Valley Advocates contends that Oakes's statements and opinions that the Flats are not historically significant are not substantial evidence in support of the City Council's denial of the nomination to list the Flats in the local register.

Section 21080, subdivision (e)(2) provides that “[s]ubstantial evidence is not argument, speculation, unsubstantiated opinion or narrative, [or] evidence that is clearly inaccurate or erroneous․” (See Guidelines, § 15384, subd. (a) [definition of “substantial evidence”].)   Valley Advocates contends that the testimony of Oakes “constitutes nothing more that unsubstantiated opinion or ‘evidence’ that is clearly inaccurate or erroneous.”

At the February 15, 2005, City Council meeting, Oakes described his experience and credentials and presented his opinion that the Flats were not eligible for listing in the local register.   His work as an architect on the proposed project established that he was familiar with the Flats.   His credentials and experience demonstrated that he was familiar with the standards for preservation of historical resources in the Fresno area.   Thus, we conclude that the evidence is sufficient to establish that Oakes was an expert on the preservation of historic resources and was familiar with the buildings in question.   Accordingly, his expert opinion on the application of the subjective criteria in the listing ordinance 18 constitutes substantial evidence supporting the decision not to list the Flats in the local register. (§ 21080, subd. (e)(1) [substantial evidence includes expert opinion supported by fact].)

In summary, to the extent Valley Advocates' petition and appeal are construed to present a challenge to City Council's February 2005 administrative decision not to list the Flats in the local register, the challenge must fail because the administrative decision is supported by substantial evidence.   It follows that City Council did not err in May 2005 when it decided the Flats were not presumptive historical resources for purposes of CEQA.

B. Discretionary Historical Resources

 Prior determinations regarding the listing of a building on a local register are relevant to the presumptive historical resource category, but prior determinations not to list a building or include it in a survey do not control whether the object or building may be treated as an historical resource under CEQA's discretionary historical resource category.   (See Guidelines, § 15064.5, subd. (a)(3) & (4).)

Under Fresno Municipal Code former section 13-406, a “building, structure, object or site may be designated as an Historic Resource if it is found by the Commission and Council to meet [certain] criteria․” The ordinance's use of the words “may be” indicates that, if the building meets the specified criteria, listing is discretionary, not automatic.   Thus, a building can qualify for treatment as an historical resource based on the stated criteria and the City Council, in its discretion, may still choose not to list it in the local register.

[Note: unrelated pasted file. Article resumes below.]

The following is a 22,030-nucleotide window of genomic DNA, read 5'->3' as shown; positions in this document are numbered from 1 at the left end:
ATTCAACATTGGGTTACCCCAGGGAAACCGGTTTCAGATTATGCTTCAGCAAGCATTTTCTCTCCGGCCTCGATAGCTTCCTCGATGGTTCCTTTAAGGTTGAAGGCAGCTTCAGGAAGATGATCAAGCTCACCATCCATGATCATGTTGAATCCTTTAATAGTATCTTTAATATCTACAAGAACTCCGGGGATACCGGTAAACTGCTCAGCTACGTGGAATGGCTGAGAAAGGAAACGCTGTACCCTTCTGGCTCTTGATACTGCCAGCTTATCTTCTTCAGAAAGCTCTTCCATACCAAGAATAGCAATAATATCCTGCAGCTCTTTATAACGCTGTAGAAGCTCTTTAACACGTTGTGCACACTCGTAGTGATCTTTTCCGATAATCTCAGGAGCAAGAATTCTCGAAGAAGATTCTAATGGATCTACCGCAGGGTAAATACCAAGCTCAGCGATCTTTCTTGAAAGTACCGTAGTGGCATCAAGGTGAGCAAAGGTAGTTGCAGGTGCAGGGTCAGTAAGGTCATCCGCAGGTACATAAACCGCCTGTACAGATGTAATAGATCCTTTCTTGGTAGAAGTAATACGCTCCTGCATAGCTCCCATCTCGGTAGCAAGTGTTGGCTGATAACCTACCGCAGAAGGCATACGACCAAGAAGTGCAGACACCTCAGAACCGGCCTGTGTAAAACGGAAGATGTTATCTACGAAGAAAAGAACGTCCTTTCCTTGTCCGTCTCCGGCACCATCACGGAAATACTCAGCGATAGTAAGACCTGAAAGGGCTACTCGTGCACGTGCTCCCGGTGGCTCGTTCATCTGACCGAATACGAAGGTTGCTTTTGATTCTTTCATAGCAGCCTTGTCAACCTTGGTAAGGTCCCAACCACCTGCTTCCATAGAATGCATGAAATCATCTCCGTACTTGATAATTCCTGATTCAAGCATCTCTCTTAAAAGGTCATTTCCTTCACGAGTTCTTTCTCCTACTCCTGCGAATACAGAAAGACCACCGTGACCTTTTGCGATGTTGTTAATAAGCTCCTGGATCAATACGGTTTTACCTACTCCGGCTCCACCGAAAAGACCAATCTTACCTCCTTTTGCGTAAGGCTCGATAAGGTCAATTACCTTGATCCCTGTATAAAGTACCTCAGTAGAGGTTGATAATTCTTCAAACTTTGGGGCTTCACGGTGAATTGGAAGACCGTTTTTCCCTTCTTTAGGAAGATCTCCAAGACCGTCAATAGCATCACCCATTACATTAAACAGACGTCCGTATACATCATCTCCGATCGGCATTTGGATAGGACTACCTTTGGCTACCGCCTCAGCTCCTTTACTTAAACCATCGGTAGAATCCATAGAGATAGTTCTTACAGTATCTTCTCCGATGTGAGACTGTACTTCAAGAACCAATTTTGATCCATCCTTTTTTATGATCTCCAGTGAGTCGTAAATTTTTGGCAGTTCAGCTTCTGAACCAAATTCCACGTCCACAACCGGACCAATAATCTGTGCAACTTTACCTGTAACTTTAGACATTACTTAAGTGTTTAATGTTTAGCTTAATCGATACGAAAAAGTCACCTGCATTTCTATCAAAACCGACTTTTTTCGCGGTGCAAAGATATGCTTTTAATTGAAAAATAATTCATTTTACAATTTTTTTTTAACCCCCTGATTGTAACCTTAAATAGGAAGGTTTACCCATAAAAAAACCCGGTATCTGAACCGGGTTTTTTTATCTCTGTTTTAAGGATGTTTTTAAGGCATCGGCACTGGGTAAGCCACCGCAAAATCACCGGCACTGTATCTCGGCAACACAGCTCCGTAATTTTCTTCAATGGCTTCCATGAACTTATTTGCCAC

Accordingly, the decision not to list a building on a local register does not necessarily resolve all factual questions and discretionary aspects of the City Council's inquiry into whether the building is an historical resource for purposes of CEQA's discretionary historical resource category.   While overlap between the criteria used to determine historicity in each context exists, the discretionary listing decision is not the same as the decision to treat a building as a discretionary historical resource for purposes of CEQA.

 Therefore, a claim that a lead agency erred in applying CEQA's discretionary historical resource category is not a collateral attack on a prior determination not to list an object or building on a local register.   As a result, it is possible that an object or building excluded from the presumptive historical resources category by local administrative decisions will be considered an historical resource for purposes of CEQA's discretionary historical resources category.

We conclude that Valley Advocates' CEQA challenges concerning the application of the discretionary historical resources category to the Flats is not the equivalent of a challenge to the City Council's decision not to list the Flats in the local register.   Therefore the prior decision not to list the Flats does not operate as a bar to Valley Advocates' claim City Council erred in its application of CEQA's discretionary historical resources category.19

VI. Fair Argument Standard

The parties disagree about the standard a lead agency should apply when considering whether a building is an historical resource during the environmental review conducted prior to the preparation of an EIR. This pre-EIR review includes, among other things, the question whether an exception to a categorical exemption applies.   Valley Advocates contends the fair argument standard applies.   City and Perez disagree.

 The fair argument standard establishes a low threshold that is met when there is substantial evidence in the record supporting a fair argument on the matter in controversy.  (Architectural Heritage Assn. v. County of Monterey (2004) 122 Cal.App.4th 1095, 1109-1110, 19 Cal.Rptr.3d 469 (County of Monterey ).)   Whether the record contains sufficient evidence to support a fair argument is a question of law.  (Ibid.)